Brexit – how will it affect employment law?
A large proportion of UK employment rights stem from EU law. For example, discrimination, family-friendly rights, working time and collective redundancy consultation are all heavily influenced by EU law. EU employment law provides a minimum standard which domestic employment law must not fall below.
The UK’s withdrawal from the EU could mean that UK employment rights currently implemented through EU law are no longer guaranteed. This will largely depend on the trade agreements that are put in place in the two-year period after the UK has notified the EU of its intention to withdraw by triggering Article 50, which the Prime Minister has said will be no later than March 2017.
What is certain is that the UK will remain subject to EU law and applicable EU decisions before and during the two-year notice period and during this time there are unlikely to be any significant changes.
However, what is less clear is what will happen once Britain has formally exited the EU. The Prime Minister has announced the Great Repeal Bill will come into force on the day the UK formally leaves the EU.
This Bill will annul the 1972 European Communities Act, which is the legislation that gives EU law direct effect in the UK. Parliament will then have the freedom to depart from EU employment law and could seek to amend, repeal, keep or improve current UK employment rights.
The House of Commons Library has attempted to provide some guidance on the impact of Brexit on UK employment law and to what extent it is likely to change.
It states that ‘EU-derived employment rights featuring in primary legislation would be relatively insulated from the effects of leaving the EU, although would be newly susceptible to the possibility of change.’ So rights that are contained in primary legislation, such as equality rights under the Equality Act 2010, are not likely to be affected.
However, it states that ‘greater uncertainty surrounds the implications of Brexit for secondary legislation, in which much employment law is contained.’ So employment rights that are contained in secondary legislation, such as working time rights, are susceptible to revocation.
The briefing explains that EU rights which have direct effect, meaning that individuals can rely directly on EU law (for example the right to equal pay) would automatically cease to apply upon exit from the EU, unless any domestic legislation saves them.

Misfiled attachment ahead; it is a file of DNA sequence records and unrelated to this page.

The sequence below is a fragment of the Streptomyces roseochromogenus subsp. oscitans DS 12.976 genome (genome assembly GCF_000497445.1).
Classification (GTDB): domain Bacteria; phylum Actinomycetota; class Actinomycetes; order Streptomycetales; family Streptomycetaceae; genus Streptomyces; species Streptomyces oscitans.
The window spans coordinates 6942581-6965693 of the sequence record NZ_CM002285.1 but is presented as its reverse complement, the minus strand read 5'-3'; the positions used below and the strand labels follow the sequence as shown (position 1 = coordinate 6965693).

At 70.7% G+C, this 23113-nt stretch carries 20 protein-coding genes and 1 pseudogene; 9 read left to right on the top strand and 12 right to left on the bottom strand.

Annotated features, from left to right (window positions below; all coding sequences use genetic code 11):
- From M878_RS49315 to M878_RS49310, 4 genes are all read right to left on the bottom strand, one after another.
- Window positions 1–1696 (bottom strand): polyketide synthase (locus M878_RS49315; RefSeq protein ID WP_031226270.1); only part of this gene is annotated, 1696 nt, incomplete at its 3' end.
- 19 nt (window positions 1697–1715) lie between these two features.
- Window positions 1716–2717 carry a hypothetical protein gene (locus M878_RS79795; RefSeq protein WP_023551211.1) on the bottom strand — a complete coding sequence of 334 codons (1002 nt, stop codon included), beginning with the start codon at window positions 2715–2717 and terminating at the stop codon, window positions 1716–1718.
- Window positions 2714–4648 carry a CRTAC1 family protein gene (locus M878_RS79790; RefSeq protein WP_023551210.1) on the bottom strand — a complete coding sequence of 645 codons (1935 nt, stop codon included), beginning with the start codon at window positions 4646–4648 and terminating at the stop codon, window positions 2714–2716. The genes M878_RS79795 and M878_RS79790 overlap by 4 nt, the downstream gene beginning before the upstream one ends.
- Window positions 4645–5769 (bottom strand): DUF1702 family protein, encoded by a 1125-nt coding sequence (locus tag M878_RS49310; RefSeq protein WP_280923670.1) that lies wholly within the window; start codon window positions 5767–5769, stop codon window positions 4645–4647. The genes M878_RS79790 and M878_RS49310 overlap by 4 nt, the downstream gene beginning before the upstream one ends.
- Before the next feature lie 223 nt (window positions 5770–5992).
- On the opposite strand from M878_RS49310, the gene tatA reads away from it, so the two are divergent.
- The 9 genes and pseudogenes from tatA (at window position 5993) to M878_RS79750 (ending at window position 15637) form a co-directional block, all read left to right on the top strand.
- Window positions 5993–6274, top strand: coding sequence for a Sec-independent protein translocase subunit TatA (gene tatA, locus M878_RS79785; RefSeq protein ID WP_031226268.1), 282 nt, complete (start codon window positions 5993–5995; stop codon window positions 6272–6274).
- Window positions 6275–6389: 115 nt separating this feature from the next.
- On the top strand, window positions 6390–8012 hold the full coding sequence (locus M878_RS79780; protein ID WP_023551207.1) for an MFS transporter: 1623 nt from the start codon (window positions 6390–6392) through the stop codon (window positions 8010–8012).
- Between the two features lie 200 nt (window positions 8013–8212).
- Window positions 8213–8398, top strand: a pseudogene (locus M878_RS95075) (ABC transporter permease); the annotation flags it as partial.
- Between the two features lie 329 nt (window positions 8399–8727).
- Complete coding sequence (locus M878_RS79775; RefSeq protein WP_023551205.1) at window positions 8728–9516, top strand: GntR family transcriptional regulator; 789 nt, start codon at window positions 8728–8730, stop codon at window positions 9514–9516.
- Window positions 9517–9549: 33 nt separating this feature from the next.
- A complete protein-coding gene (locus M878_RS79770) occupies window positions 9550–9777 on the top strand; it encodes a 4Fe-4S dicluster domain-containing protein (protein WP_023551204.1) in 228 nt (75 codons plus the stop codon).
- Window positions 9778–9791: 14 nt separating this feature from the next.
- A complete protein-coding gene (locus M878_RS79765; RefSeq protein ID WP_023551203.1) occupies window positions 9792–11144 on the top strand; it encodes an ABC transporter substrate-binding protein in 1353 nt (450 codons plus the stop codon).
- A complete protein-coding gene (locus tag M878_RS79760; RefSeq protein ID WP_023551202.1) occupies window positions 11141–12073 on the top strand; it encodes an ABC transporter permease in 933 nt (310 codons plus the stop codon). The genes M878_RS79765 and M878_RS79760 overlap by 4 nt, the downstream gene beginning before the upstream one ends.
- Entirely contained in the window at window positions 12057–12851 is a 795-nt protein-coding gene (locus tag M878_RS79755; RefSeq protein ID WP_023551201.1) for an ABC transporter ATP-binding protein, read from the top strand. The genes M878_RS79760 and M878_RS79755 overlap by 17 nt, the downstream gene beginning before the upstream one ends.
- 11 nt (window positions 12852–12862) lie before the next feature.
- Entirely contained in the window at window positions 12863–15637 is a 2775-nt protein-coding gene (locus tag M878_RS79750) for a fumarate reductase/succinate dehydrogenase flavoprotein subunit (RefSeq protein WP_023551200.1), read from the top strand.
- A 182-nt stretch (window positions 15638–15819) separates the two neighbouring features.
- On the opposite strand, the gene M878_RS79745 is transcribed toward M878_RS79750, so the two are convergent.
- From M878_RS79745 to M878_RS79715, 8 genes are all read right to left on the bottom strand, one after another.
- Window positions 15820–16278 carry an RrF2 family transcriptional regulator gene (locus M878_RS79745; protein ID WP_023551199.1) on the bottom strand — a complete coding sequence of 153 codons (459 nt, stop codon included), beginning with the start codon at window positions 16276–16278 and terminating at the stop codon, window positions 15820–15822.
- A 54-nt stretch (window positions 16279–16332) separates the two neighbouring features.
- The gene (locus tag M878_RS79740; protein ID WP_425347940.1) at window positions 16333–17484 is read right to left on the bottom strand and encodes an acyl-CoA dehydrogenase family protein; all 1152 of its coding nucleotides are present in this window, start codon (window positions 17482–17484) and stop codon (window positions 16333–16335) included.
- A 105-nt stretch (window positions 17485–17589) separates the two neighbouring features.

The report also addresses the status of European Court of Justice (ECJ) case law. There are a number of ECJ judgements interpreting EU employment rights, which the UK courts are currently bound to follow. However, the report points out that:
‘Post-Brexit, UK courts would no longer be required to follow existing and future ECJ decisions, and may merely regard them as having persuasive force (rather than binding force). A potential consequence of that approach may be the re-litigation of controversial judgments, such as those relating to the calculation of holiday pay.’
In her speech to the Conservative Party conference during October 2016, the Prime Minister committed the Government to preserving EU-derived employment rights. The Prime Minister also gave assurance that existing workers’ legal rights will continue to be guaranteed. Theresa May said that by converting all EU law into UK law on the day of exit from the EU, will provide maximum certainty because, in the short term at least, the same laws will apply after Brexit as they did before. The Prime Minister also said that any changes to the law will be subject to full scrutiny and proper Parliamentary debate.
If you have any questions regarding the impact of Brexit on UK employment law, please contact:
Partner and Head of Employment
T. 020 7227 7410
Ben Dos Santos
T. 020 7227 6743
This briefing is for guidance purposes only. RadcliffesLeBrasseur accepts no responsibility or liability whatsoever for any action taken or not taken in relation to this note and recommends that appropriate legal advice be taken having regard to a client's own particular circumstances.